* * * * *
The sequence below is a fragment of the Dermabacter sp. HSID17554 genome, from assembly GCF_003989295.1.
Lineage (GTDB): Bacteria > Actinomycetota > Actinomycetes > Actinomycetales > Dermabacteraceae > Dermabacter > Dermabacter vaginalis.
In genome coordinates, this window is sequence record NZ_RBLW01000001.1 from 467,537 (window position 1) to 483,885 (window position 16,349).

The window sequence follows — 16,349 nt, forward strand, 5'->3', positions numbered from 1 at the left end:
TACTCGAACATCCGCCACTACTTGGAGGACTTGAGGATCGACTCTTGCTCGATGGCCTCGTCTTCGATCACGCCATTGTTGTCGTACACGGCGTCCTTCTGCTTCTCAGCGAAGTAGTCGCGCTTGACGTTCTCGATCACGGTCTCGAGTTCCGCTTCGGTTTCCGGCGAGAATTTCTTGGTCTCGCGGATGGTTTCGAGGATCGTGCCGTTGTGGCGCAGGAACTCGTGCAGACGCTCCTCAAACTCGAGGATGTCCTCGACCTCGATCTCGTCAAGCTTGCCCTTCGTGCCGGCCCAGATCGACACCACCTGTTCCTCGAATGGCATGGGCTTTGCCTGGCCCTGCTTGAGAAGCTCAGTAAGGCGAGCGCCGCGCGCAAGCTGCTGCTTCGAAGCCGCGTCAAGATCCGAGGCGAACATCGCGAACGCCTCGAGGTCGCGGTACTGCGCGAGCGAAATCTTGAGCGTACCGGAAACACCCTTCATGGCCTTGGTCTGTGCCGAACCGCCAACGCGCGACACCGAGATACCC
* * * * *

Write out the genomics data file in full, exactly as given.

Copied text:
The sequence below is a fragment of the Dermabacter sp. HSID17554 genome, from assembly GCF_003989295.1.
Lineage (GTDB): Bacteria > Actinomycetota > Actinomycetes > Actinomycetales > Dermabacteraceae > Dermabacter > Dermabacter vaginalis.
In genome coordinates, this window is sequence record NZ_RBLW01000001.1 from 467,537 (window position 1) to 483,885 (window position 16,349).

The window sequence follows — 16,349 nt, forward strand, 5'->3', positions numbered from 1 at the left end:
TACTCGAACATCCGCCACTACTTGGAGGACTTGAGGATCGACTCTTGCTCGATGGCCTCGTCTTCGATCACGCCATTGTTGTCGTACACGGCGTCCTTCTGCTTCTCAGCGAAGTAGTCGCGCTTGACGTTCTCGATCACGGTCTCGAGTTCCGCTTCGGTTTCCGGCGAGAATTTCTTGGTCTCGCGGATGGTTTCGAGGATCGTGCCGTTGTGGCGCAGGAACTCGTGCAGACGCTCCTCAAACTCGAGGATGTCCTCGACCTCGATCTCGTCAAGCTTGCCCTTCGTGCCGGCCCAGATCGACACCACCTGTTCCTCGAATGGCATGGGCTTTGCCTGGCCCTGCTTGAGAAGCTCAGTAAGGCGAGCGCCGCGCGCAAGCTGCTGCTTCGAAGCCGCGTCAAGATCCGAGGCGAACATCGCGAACGCCTCGAGGTCGCGGTACTGCGCGAGCGAAATCTTGAGCGTACCGGAAACACCCTTCATGGCCTTGGTCTGTGCCGAACCGCCAACGCGCGACACCGAGATACCC